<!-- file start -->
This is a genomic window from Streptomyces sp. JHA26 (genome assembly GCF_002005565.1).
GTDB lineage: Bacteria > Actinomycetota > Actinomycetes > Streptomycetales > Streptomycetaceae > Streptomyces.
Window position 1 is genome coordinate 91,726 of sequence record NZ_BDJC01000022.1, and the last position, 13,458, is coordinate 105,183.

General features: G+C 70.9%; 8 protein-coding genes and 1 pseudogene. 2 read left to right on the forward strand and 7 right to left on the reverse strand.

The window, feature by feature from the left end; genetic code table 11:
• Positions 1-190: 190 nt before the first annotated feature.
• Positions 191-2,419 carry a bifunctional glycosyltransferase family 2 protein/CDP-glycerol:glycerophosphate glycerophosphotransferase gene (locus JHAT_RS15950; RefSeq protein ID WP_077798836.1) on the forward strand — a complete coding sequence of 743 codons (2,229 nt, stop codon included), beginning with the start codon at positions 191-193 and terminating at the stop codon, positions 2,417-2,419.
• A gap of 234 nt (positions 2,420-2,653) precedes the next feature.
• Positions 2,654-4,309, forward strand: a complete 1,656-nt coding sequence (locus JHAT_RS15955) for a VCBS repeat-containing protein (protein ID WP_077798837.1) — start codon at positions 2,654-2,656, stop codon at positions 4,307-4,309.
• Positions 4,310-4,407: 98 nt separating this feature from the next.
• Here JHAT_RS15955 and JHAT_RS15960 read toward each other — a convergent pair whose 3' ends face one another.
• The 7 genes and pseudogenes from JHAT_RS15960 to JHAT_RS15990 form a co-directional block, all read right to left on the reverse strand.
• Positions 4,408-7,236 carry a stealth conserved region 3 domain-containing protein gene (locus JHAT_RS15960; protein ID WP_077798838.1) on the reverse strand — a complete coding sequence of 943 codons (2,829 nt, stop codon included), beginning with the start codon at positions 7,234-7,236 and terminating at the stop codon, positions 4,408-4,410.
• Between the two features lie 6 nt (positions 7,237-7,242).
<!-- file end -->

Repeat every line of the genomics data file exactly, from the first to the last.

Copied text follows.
This is a genomic window from Streptomyces sp. JHA26 (genome assembly GCF_002005565.1).
GTDB lineage: Bacteria > Actinomycetota > Actinomycetes > Streptomycetales > Streptomycetaceae > Streptomyces.
Window position 1 is genome coordinate 91,726 of sequence record NZ_BDJC01000022.1, and the last position, 13,458, is coordinate 105,183.

General features: G+C 70.9%; 8 protein-coding genes and 1 pseudogene. 2 read left to right on the forward strand and 7 right to left on the reverse strand.

The window, feature by feature from the left end; genetic code table 11:
• Positions 1-190: 190 nt before the first annotated feature.
• Positions 191-2,419 carry a bifunctional glycosyltransferase family 2 protein/CDP-glycerol:glycerophosphate glycerophosphotransferase gene (locus JHAT_RS15950; RefSeq protein ID WP_077798836.1) on the forward strand — a complete coding sequence of 743 codons (2,229 nt, stop codon included), beginning with the start codon at positions 191-193 and terminating at the stop codon, positions 2,417-2,419.
• A gap of 234 nt (positions 2,420-2,653) precedes the next feature.
• Positions 2,654-4,309, forward strand: a complete 1,656-nt coding sequence (locus JHAT_RS15955) for a VCBS repeat-containing protein (protein ID WP_077798837.1) — start codon at positions 2,654-2,656, stop codon at positions 4,307-4,309.
• Positions 4,310-4,407: 98 nt separating this feature from the next.
• Here JHAT_RS15955 and JHAT_RS15960 read toward each other — a convergent pair whose 3' ends face one another.
• The 7 genes and pseudogenes from JHAT_RS15960 to JHAT_RS15990 form a co-directional block, all read right to left on the reverse strand.
• Positions 4,408-7,236 carry a stealth conserved region 3 domain-containing protein gene (locus JHAT_RS15960; protein ID WP_077798838.1) on the reverse strand — a complete coding sequence of 943 codons (2,829 nt, stop codon included), beginning with the start codon at positions 7,234-7,236 and terminating at the stop codon, positions 4,408-4,410.
• Between the two features lie 6 nt (positions 7,237-7,242).